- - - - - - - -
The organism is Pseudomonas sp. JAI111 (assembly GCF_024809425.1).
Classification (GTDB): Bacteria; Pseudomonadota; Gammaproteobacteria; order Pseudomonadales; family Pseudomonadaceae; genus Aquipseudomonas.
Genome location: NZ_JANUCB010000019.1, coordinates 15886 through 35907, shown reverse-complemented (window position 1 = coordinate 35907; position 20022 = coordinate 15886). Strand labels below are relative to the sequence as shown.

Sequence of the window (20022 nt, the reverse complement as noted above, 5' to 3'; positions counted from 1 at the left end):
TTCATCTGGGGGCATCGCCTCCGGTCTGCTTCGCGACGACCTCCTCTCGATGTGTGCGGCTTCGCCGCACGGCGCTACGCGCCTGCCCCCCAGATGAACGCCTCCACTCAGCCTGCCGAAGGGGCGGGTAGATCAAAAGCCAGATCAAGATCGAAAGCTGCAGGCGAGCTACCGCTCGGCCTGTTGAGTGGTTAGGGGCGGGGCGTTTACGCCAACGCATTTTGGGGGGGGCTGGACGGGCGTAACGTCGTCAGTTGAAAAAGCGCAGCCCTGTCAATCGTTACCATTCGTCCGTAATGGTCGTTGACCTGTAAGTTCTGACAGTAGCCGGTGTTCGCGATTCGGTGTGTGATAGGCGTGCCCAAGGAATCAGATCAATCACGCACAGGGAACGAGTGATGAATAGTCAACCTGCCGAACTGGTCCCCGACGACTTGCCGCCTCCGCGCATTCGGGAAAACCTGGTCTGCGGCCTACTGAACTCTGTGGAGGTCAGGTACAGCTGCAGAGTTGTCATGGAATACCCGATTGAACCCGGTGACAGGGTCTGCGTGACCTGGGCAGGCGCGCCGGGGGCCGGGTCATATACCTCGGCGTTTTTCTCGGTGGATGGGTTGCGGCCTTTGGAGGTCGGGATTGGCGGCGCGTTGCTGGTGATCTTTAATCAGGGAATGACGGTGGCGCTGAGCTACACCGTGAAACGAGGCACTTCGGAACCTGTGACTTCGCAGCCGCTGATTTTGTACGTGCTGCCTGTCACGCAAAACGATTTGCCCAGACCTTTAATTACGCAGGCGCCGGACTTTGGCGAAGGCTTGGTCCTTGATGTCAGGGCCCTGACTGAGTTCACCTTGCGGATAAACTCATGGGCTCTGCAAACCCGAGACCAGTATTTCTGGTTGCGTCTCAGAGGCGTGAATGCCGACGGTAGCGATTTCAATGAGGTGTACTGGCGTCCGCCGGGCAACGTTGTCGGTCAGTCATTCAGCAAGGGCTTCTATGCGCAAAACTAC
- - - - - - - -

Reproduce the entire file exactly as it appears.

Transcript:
The organism is Pseudomonas sp. JAI111 (assembly GCF_024809425.1).
Classification (GTDB): Bacteria; Pseudomonadota; Gammaproteobacteria; order Pseudomonadales; family Pseudomonadaceae; genus Aquipseudomonas.
Genome location: NZ_JANUCB010000019.1, coordinates 15886 through 35907, shown reverse-complemented (window position 1 = coordinate 35907; position 20022 = coordinate 15886). Strand labels below are relative to the sequence as shown.

Sequence of the window (20022 nt, the reverse complement as noted above, 5' to 3'; positions counted from 1 at the left end):
TTCATCTGGGGGCATCGCCTCCGGTCTGCTTCGCGACGACCTCCTCTCGATGTGTGCGGCTTCGCCGCACGGCGCTACGCGCCTGCCCCCCAGATGAACGCCTCCACTCAGCCTGCCGAAGGGGCGGGTAGATCAAAAGCCAGATCAAGATCGAAAGCTGCAGGCGAGCTACCGCTCGGCCTGTTGAGTGGTTAGGGGCGGGGCGTTTACGCCAACGCATTTTGGGGGGGGCTGGACGGGCGTAACGTCGTCAGTTGAAAAAGCGCAGCCCTGTCAATCGTTACCATTCGTCCGTAATGGTCGTTGACCTGTAAGTTCTGACAGTAGCCGGTGTTCGCGATTCGGTGTGTGATAGGCGTGCCCAAGGAATCAGATCAATCACGCACAGGGAACGAGTGATGAATAGTCAACCTGCCGAACTGGTCCCCGACGACTTGCCGCCTCCGCGCATTCGGGAAAACCTGGTCTGCGGCCTACTGAACTCTGTGGAGGTCAGGTACAGCTGCAGAGTTGTCATGGAATACCCGATTGAACCCGGTGACAGGGTCTGCGTGACCTGGGCAGGCGCGCCGGGGGCCGGGTCATATACCTCGGCGTTTTTCTCGGTGGATGGGTTGCGGCCTTTGGAGGTCGGGATTGGCGGCGCGTTGCTGGTGATCTTTAATCAGGGAATGACGGTGGCGCTGAGCTACACCGTGAAACGAGGCACTTCGGAACCTGTGACTTCGCAGCCGCTGATTTTGTACGTGCTGCCTGTCACGCAAAACGATTTGCCCAGACCTTTAATTACGCAGGCGCCGGACTTTGGCGAAGGCTTGGTCCTTGATGTCAGGGCCCTGACTGAGTTCACCTTGCGGATAAACTCATGGGCTCTGCAAACCCGAGACCAGTATTTCTGGTTGCGTCTCAGAGGCGTGAATGCCGACGGTAGCGATTTCAATGAGGTGTACTGGCGTCCGCCGGGCAACGTTGTCGGTCAGTCATTCAGCAAGGGCTTCTATGCGCAAAACTAC